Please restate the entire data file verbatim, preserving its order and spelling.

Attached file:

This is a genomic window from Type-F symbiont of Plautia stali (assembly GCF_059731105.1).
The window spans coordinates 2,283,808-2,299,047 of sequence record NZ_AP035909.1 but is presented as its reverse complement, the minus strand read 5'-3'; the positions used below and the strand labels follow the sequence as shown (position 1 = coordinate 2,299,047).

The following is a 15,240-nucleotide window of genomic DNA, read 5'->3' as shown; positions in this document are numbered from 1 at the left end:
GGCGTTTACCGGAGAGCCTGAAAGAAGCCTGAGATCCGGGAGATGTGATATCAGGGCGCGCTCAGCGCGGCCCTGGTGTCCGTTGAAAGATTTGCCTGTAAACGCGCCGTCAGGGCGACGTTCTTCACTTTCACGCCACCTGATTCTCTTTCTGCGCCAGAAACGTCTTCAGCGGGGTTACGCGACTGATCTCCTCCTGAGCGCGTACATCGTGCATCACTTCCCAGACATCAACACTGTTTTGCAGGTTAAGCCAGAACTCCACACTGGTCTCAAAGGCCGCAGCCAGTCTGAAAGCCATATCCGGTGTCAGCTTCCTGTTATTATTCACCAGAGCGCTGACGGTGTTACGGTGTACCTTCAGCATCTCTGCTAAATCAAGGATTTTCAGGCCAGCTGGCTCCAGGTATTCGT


This is a genomic window from Type-F symbiont of Plautia stali (assembly GCF_059731105.1).
The window spans coordinates 2,283,808-2,299,047 of sequence record NZ_AP035909.1 but is presented as its reverse complement, the minus strand read 5'-3'; the positions used below and the strand labels follow the sequence as shown (position 1 = coordinate 2,299,047).

The following is a 15,240-nucleotide window of genomic DNA, read 5'->3' as shown; positions in this document are numbered from 1 at the left end:
GGCGTTTACCGGAGAGCCTGAAAGAAGCCTGAGATCCGGGAGATGTGATATCAGGGCGCGCTCAGCGCGGCCCTGGTGTCCGTTGAAAGATTTGCCTGTAAACGCGCCGTCAGGGCGACGTTCTTCACTTTCACGCCACCTGATTCTCTTTCTGCGCCAGAAACGTCTTCAGCGGGGTTACGCGACTGATCTCCTCCTGAGCGCGTACATCGTGCATCACTTCCCAGACATCAACACTGTTTTGCAGGTTAAGCCAGAACTCCACACTGGTCTCAAAGGCCGCAGCCAGTCTGAAAGCCATATCCGGTGTCAGCTTCCTGTTATTATTCACCAGAGCGCTGACGGTGTTACGGTGTACCTTCAGCATCTCTGCTAAATCAAGGATTTTCAGGCCAGCTGGCTCCAGGTATTCGT